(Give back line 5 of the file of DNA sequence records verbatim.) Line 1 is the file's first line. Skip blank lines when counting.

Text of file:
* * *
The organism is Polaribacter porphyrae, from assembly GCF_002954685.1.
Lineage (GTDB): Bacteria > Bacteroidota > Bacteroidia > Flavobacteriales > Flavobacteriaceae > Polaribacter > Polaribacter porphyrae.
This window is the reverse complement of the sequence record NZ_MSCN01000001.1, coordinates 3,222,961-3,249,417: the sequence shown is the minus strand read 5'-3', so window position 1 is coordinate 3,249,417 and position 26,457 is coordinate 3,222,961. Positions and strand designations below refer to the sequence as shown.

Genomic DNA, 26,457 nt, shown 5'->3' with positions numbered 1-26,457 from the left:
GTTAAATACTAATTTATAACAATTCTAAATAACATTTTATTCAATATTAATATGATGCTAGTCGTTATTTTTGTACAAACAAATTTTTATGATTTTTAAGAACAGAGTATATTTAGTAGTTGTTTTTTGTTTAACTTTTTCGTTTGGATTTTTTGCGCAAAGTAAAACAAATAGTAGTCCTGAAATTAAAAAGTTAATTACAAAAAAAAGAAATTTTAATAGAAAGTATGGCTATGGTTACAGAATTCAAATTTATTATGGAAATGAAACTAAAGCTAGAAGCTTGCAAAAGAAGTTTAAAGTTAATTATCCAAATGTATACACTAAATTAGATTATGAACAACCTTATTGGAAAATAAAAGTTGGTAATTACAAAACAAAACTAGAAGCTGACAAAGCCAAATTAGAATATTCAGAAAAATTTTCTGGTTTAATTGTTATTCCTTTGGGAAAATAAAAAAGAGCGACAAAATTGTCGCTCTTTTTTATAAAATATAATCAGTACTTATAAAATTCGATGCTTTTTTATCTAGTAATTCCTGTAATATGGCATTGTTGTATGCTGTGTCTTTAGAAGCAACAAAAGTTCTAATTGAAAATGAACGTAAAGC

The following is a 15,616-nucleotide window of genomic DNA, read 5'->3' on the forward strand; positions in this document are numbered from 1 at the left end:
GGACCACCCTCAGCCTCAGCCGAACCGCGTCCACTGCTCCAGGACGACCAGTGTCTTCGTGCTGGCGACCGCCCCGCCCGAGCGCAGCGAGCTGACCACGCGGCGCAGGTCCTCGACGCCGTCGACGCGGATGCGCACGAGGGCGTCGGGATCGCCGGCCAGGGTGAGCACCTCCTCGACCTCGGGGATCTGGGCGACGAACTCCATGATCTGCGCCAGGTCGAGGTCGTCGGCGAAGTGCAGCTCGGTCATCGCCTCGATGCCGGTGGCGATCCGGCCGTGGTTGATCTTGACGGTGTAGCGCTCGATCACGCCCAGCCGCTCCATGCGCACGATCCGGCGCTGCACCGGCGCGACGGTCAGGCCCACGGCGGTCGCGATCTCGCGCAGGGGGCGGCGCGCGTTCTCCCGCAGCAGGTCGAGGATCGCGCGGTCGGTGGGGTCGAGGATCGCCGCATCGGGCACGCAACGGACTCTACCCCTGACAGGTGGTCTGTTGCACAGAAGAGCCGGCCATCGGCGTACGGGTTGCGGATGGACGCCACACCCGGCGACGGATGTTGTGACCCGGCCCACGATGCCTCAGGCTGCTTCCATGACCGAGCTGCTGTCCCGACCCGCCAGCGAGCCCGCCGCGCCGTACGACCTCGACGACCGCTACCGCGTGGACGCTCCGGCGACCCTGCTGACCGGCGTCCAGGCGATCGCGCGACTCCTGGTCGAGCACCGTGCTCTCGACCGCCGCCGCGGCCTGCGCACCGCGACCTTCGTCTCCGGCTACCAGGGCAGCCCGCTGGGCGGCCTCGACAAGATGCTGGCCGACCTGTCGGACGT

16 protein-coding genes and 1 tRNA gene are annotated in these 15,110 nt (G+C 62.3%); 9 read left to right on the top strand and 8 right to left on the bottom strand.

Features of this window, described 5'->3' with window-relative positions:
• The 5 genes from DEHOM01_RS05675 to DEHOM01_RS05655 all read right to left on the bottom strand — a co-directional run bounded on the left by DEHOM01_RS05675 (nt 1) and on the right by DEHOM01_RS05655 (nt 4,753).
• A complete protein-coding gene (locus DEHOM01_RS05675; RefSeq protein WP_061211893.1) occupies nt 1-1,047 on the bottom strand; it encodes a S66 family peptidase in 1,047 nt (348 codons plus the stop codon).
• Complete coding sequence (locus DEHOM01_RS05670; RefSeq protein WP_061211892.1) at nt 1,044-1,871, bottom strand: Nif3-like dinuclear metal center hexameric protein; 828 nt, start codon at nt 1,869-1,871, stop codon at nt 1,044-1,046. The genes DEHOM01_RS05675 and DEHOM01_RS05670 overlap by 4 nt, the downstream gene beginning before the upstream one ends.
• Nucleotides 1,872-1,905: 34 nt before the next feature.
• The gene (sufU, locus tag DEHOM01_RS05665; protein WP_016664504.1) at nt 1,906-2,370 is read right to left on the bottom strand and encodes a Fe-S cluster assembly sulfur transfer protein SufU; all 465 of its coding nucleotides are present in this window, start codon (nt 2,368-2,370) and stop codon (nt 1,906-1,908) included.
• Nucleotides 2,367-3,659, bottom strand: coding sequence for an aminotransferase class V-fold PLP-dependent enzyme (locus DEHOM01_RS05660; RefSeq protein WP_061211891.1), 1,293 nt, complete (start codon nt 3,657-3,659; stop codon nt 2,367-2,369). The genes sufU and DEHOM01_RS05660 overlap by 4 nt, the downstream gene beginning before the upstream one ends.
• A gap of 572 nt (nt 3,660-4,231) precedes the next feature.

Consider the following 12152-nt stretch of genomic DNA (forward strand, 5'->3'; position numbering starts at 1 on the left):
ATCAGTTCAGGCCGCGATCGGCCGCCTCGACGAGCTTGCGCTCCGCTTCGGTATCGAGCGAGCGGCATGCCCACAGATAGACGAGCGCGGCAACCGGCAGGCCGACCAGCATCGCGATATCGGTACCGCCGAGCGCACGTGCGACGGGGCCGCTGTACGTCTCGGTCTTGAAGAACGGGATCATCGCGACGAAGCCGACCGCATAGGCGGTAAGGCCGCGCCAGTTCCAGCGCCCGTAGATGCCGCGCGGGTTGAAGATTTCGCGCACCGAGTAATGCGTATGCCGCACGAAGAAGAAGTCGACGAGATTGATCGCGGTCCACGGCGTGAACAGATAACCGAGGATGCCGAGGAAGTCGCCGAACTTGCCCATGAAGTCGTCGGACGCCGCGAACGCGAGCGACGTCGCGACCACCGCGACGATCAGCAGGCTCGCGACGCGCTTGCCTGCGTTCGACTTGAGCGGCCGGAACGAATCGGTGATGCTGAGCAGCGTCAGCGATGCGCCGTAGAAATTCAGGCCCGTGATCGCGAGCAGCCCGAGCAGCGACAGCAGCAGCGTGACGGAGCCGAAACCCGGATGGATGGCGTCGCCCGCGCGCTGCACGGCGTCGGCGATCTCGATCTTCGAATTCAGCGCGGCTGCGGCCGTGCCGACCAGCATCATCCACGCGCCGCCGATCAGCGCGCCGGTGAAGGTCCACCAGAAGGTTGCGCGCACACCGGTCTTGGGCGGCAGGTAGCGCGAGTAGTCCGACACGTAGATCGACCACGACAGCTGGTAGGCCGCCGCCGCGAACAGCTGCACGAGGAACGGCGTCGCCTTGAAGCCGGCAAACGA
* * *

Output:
GTTAAATACTAATTTATAACAATTCTAAATAACATTTTATTCAATATTAATATGATGCTAGTCGTTATTTTTGTACAAACAAATTTTTATGATTTTTAAGAACAGAGTATATTTAGTAGTTGTTTTTTGTTTAACTTTTTCGTTTGGATTTTTTGCGCAAAGTAAAACAAATAGTAGTCCTGAAATTAAAAAGTTAATTACAAAAAAAAGAAATTTTAATAGAAAGTATGGCTATGGTTACAGAATTCAAATTTATTATGGAAATGAAACTAAAGCTAGAAGCTTGCAAAAGAAGTTTAAAGTTAATTATCCAAATGTATACACTAAATTAGATTATGAACAACCTTATTGGAAAATAAAAGTTGGTAATTACAAAACAAAACTAGAAGCTGACAAAGCCAAATTAGAATATTCAGAAAAATTTTCTGGTTTAATTGTTATTCCTTTGGGAAAATAAAAAAGAGCGACAAAATTGTCGCTCTTTTTTATAAAATATAATCAGTACTTATAAAATTCGATGCTTTTTTATCTAGTAATTCCTGTAATATGGCATTGTTGTATGCTGTGTCTTTAGAAGCAACAAAAGTTCTAATTGAAAATGAACGTAAAGC